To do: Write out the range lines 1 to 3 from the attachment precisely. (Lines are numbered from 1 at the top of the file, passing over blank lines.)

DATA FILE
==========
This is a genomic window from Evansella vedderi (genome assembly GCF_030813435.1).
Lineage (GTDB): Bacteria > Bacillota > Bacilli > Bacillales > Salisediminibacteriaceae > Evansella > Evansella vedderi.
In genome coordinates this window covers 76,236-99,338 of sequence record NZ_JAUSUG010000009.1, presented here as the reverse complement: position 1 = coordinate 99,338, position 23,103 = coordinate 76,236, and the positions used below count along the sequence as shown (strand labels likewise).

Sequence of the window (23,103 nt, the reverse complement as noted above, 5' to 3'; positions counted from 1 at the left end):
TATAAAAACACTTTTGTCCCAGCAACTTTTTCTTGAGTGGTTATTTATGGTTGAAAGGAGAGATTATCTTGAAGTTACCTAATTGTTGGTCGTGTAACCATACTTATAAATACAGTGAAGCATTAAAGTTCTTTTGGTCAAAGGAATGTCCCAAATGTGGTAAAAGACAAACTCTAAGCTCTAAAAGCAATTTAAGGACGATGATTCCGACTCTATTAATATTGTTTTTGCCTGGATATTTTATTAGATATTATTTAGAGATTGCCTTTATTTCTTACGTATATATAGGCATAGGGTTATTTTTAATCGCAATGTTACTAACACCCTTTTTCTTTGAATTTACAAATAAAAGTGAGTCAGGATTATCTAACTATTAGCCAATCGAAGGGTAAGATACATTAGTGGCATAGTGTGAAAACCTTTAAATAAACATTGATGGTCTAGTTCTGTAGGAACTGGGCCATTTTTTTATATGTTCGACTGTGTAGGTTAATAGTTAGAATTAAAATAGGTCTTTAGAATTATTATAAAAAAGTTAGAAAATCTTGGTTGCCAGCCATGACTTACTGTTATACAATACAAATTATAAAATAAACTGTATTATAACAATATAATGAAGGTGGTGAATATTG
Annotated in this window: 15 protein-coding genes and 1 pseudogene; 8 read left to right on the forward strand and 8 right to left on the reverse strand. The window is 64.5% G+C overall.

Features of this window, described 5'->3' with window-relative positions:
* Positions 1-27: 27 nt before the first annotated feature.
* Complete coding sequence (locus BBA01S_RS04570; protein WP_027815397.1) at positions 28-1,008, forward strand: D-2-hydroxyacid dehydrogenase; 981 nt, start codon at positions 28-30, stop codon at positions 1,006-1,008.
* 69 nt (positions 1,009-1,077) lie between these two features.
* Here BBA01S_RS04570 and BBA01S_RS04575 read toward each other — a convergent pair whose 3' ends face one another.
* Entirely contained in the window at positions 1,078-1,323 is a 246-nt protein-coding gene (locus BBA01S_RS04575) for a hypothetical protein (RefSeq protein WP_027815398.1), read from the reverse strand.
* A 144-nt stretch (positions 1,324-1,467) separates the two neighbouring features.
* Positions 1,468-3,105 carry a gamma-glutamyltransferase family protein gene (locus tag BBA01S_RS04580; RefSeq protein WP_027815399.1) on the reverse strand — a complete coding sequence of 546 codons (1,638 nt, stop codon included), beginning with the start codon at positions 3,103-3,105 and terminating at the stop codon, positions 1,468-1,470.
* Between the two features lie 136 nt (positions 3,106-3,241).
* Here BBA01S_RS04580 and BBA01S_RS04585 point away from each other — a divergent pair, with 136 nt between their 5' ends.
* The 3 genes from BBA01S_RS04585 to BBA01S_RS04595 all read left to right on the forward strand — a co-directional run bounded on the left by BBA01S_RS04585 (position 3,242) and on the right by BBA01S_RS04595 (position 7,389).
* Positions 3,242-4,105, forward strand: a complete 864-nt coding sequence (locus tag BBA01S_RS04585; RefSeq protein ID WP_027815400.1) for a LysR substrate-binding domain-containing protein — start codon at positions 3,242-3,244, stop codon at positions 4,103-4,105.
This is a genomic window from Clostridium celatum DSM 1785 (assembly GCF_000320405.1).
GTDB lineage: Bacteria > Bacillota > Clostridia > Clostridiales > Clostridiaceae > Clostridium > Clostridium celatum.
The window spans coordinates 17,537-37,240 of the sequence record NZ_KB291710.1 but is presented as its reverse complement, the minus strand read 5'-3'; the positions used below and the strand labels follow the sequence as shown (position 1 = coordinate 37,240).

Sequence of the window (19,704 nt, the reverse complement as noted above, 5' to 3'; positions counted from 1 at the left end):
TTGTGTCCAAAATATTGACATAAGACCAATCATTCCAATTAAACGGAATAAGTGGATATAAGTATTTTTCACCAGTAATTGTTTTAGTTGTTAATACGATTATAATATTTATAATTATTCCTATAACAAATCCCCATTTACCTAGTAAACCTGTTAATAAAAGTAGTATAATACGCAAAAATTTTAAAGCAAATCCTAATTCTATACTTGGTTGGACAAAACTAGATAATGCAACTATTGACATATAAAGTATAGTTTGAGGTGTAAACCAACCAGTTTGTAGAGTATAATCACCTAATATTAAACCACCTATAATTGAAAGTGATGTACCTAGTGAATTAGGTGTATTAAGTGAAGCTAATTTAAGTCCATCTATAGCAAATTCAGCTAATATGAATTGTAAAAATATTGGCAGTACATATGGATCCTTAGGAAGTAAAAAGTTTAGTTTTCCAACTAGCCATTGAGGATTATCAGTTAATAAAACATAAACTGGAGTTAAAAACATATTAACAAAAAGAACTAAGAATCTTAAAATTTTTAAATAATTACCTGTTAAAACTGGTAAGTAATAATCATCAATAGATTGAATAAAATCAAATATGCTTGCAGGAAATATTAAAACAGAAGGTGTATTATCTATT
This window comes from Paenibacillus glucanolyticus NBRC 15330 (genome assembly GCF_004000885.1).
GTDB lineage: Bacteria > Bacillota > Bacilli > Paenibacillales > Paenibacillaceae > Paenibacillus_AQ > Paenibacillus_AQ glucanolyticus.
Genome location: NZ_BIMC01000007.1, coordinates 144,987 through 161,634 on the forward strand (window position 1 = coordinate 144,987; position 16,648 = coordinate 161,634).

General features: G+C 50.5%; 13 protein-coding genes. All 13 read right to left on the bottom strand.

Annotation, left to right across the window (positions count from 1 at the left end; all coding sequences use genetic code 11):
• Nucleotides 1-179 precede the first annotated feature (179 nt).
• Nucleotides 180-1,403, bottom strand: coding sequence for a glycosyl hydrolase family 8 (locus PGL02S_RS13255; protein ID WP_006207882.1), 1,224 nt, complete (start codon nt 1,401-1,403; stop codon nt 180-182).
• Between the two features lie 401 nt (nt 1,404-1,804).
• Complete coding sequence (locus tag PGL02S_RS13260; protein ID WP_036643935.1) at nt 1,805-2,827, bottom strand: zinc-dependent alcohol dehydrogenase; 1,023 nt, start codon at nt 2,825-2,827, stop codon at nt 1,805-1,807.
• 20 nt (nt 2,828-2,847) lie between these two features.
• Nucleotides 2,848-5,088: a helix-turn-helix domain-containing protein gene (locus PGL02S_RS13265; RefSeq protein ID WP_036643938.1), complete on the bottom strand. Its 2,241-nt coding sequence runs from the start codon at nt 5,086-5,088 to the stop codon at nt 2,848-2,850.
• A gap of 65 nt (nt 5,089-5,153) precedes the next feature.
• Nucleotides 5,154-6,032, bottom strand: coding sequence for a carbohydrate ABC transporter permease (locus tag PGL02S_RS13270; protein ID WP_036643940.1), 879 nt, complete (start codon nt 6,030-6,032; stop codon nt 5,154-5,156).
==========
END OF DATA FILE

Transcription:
This is a genomic window from Evansella vedderi (genome assembly GCF_030813435.1).
Lineage (GTDB): Bacteria > Bacillota > Bacilli > Bacillales > Salisediminibacteriaceae > Evansella > Evansella vedderi.
In genome coordinates this window covers 76,236-99,338 of sequence record NZ_JAUSUG010000009.1, presented here as the reverse complement: position 1 = coordinate 99,338, position 23,103 = coordinate 76,236, and the positions used below count along the sequence as shown (strand labels likewise).